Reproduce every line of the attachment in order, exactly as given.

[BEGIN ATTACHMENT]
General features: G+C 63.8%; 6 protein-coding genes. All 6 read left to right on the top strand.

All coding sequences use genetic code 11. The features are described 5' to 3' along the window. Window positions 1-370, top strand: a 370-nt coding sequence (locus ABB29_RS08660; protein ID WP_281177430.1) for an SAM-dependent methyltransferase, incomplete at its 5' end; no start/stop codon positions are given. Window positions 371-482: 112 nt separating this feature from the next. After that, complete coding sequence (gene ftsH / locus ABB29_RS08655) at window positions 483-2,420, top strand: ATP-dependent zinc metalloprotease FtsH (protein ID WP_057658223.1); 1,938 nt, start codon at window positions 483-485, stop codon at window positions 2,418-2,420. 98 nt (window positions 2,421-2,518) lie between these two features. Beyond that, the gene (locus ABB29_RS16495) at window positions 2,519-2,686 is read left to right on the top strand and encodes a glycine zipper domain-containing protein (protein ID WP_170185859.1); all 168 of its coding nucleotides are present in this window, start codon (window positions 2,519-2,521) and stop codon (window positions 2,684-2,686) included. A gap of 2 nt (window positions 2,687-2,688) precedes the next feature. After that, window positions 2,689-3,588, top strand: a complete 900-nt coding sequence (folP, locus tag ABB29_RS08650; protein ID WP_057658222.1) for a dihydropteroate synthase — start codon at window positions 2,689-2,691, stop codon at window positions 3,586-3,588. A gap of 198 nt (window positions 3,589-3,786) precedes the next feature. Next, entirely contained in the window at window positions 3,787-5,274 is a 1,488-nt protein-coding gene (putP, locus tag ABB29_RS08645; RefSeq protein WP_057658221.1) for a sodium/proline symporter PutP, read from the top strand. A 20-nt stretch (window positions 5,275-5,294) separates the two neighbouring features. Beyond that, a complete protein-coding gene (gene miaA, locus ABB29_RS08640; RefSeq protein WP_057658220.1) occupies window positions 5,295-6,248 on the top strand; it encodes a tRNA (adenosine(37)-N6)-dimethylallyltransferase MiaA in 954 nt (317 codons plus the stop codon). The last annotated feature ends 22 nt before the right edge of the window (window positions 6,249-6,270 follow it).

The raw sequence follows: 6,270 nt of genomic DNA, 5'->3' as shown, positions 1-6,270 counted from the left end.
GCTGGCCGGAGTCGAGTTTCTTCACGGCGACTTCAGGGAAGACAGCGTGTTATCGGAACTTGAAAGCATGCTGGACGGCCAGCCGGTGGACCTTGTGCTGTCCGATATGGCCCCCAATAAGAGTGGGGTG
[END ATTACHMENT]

General features: G+C 63.8%; 6 protein-coding genes. All 6 read left to right on the top strand.

All coding sequences use genetic code 11. The features are described 5' to 3' along the window. Window positions 1-370, top strand: a 370-nt coding sequence (locus ABB29_RS08660; protein ID WP_281177430.1) for an SAM-dependent methyltransferase, incomplete at its 5' end; no start/stop codon positions are given. Window positions 371-482: 112 nt separating this feature from the next. After that, complete coding sequence (gene ftsH / locus ABB29_RS08655) at window positions 483-2,420, top strand: ATP-dependent zinc metalloprotease FtsH (protein ID WP_057658223.1); 1,938 nt, start codon at window positions 483-485, stop codon at window positions 2,418-2,420. 98 nt (window positions 2,421-2,518) lie between these two features. Beyond that, the gene (locus ABB29_RS16495) at window positions 2,519-2,686 is read left to right on the top strand and encodes a glycine zipper domain-containing protein (protein ID WP_170185859.1); all 168 of its coding nucleotides are present in this window, start codon (window positions 2,519-2,521) and stop codon (window positions 2,684-2,686) included. A gap of 2 nt (window positions 2,687-2,688) precedes the next feature. After that, window positions 2,689-3,588, top strand: a complete 900-nt coding sequence (folP, locus tag ABB29_RS08650; protein ID WP_057658222.1) for a dihydropteroate synthase — start codon at window positions 2,689-2,691, stop codon at window positions 3,586-3,588. A gap of 198 nt (window positions 3,589-3,786) precedes the next feature. Next, entirely contained in the window at window positions 3,787-5,274 is a 1,488-nt protein-coding gene (putP, locus tag ABB29_RS08645; RefSeq protein WP_057658221.1) for a sodium/proline symporter PutP, read from the top strand. A 20-nt stretch (window positions 5,275-5,294) separates the two neighbouring features. Beyond that, a complete protein-coding gene (gene miaA, locus ABB29_RS08640; RefSeq protein WP_057658220.1) occupies window positions 5,295-6,248 on the top strand; it encodes a tRNA (adenosine(37)-N6)-dimethylallyltransferase MiaA in 954 nt (317 codons plus the stop codon). The last annotated feature ends 22 nt before the right edge of the window (window positions 6,249-6,270 follow it).

The raw sequence follows: 6,270 nt of genomic DNA, 5'->3' as shown, positions 1-6,270 counted from the left end.
GCTGGCCGGAGTCGAGTTTCTTCACGGCGACTTCAGGGAAGACAGCGTGTTATCGGAACTTGAAAGCATGCTGGACGGCCAGCCGGTGGACCTTGTGCTGTCCGATATGGCCCCCAATAAGAGTGGGGTG